Woodland-based “crop” opportunities
Dark, Amber and Amber Gold Canadian birch syrups. Photo by Rory Hart.
A virtual cornucopia of wild edibles and non-timber products is ready to be harvested in the woodlands and boreal forests of Western Canada. While native bush may be something you want to protect forever as a heritage site, or clear off entirely for pasture or grain production, it also may be a source of commercial opportunities.
If you have 160 acres of bush, think about it, says Mike James, past president of the Woodlot Association of Manitoba (WAM), and educator and owner of the Boreal Woods Nature Centre near the southeast shore of Lake Winnipeg. WAM, founded in 1991, promotes rural woodlots, shelterbelts, treed lots and river bottom forest adjacent to agricultural lands.
James says the opportunities for new foodstuffs to be found within woodlands is endless: haskap (honeysuckle), sour cherry, sea buckthorn, buffaloberry, chokecherry, wild blueberries, fiddleheads and fireweed. Manitoba Agriculture, Food and Rural Development (MAFRD) also identifies these plants and berries as providing possible commercial opportunities: anise hyssop, aronia, basswood blossoms, bearberry, blackberry, blueberry leaves, chaga mushrooms, clover, cranberries, dandelions, goji berry, hawthorns, hazelnuts, hultiachoche, mint, nannyberry, pin cherry, rose hips, sarsaparilla root, saskatoons, senega snakeroot, spikenard, stinging nettle, wild grapes, wild licorice, wild plum, wild raspberry, wintergreen and yarrow.
A joint investigation into the potential for gathering or harvesting wild foods and woodland products was launched in 2014 by James and a retired colleague, Ken Fosty, former forestry technician with the Manitoba Forestry Association (MFA). Funding came from MAFRD.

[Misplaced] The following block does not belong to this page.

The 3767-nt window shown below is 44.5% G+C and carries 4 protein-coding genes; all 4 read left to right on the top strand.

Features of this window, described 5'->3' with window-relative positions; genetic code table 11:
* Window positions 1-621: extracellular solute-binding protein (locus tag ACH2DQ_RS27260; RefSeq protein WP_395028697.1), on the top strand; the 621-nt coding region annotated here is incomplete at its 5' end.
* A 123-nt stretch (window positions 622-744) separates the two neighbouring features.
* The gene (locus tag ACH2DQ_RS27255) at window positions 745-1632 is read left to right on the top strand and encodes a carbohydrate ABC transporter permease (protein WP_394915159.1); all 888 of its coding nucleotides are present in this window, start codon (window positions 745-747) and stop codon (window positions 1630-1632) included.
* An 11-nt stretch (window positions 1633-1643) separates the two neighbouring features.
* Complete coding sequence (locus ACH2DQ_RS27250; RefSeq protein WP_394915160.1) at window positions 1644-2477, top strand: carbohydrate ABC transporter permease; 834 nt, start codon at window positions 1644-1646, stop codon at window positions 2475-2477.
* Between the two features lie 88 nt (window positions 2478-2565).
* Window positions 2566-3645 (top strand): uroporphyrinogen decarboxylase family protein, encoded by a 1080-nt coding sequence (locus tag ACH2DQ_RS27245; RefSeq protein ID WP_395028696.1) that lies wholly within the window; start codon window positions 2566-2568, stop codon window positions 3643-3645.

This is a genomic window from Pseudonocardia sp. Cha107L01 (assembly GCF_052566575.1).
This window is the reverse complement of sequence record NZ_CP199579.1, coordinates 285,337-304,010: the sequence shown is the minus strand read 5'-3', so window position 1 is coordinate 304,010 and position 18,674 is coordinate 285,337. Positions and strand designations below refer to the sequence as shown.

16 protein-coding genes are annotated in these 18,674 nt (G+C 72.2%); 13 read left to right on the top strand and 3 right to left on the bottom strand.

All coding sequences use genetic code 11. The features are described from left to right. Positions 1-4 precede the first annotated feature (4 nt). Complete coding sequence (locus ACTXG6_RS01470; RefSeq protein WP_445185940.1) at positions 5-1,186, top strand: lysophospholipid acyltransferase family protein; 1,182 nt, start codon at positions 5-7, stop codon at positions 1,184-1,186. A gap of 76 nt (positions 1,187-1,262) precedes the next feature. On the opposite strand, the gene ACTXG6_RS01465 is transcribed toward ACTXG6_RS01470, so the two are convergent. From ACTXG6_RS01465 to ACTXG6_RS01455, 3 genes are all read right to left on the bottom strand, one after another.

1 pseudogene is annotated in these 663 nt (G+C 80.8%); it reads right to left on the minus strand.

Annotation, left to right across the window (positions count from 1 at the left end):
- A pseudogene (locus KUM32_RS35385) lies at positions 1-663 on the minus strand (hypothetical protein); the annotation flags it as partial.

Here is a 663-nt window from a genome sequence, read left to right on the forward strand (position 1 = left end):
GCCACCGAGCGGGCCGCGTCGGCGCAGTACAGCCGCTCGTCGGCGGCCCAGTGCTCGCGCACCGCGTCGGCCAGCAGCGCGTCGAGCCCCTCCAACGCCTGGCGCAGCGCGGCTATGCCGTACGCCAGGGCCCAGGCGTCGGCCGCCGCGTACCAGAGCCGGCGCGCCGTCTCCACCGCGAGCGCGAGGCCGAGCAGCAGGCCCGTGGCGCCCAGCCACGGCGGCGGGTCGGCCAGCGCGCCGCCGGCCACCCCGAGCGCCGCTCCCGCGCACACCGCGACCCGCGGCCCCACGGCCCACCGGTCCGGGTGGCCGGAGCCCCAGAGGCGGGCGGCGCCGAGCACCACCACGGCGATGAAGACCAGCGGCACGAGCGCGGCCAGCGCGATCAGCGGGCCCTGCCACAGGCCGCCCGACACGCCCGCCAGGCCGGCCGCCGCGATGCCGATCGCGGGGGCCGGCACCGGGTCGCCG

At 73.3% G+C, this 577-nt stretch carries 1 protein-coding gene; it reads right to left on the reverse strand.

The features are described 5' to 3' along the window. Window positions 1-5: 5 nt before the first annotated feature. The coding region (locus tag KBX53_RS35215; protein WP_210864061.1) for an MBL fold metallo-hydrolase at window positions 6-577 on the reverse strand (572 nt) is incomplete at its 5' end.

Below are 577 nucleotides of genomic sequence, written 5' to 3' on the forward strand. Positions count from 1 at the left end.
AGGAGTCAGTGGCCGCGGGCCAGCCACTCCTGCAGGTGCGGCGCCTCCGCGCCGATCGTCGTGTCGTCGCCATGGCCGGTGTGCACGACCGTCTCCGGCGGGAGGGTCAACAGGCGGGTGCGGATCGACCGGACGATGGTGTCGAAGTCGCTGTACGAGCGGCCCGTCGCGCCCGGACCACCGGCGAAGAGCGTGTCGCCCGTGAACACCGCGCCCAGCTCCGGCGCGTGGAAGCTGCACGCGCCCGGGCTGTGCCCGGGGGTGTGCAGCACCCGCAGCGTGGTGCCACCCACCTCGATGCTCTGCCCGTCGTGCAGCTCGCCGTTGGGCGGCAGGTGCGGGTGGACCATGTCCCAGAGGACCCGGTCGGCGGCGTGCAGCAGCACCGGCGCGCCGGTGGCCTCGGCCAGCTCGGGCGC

At consultation meetings in early 2015, the two hoped to identify ideas for creating a sustainable woodland food industry. A report on that survey is currently being prepared. “Ken and I held six consultation meetings to see if people might be interested in growing or gathering wild foods, as an industry. We had meetings at The Pas, Dauphin, Brandon, Portage la Prairie, Selkirk and Lac du Bonnet,” James says.
A winter storm reduced attendance at two meetings, but not enthusiasm. “There were only 56 people who came, but everybody was very supportive and most were enthusiastic,” he adds. “Up north, I think a lot of people are interested in supplementing their income with a cottage industry. In the south, I think interest is on the increase, especially among Hutterite colonies.
“The interest is there, it just needs somebody to organize and kick start it. It’s got to be done in an orderly way.”
James says support is available from institutions for people who want to explore commercial options for non-timber products from Prairie woodlands. For instance, in addition to WAM and the MFA, the Manitoba Food Development Centre at Portage la Prairie is equipped to work with products at all stages, from good ideas to recipes, nutrition labels and early market development.
“The Food Development Centre has taken a number of these people to help them with their products, to a point where they can be sold with proper labels. They’re very supportive of this,” James says.
Several woodland-related programs are underway in Saskatoon, at the University of Saskatchewan’s (U of S) horticulture department and at the POS Bio-Sciences research facility.
“The main forest products we work with right now are haskap, sour cherry and apples,” says Ellen Sawchuk, horticulture research lab technician. “For haskap, we do the breeding work and release varieties. We’ve released six varieties to date and have another two coming in 2016 and 2017. The goal is to get haskap to become a commercially viable crop through Canada and the United States.”
The U of S has taken the haskap from obscurity in the bush as wild honeysuckle with small, blue, so-so berries to a gourmet’s delight, an early-bearing, dependable, high-producing sweet shrub. Haskap berries are the first fruit to ripen, in late June.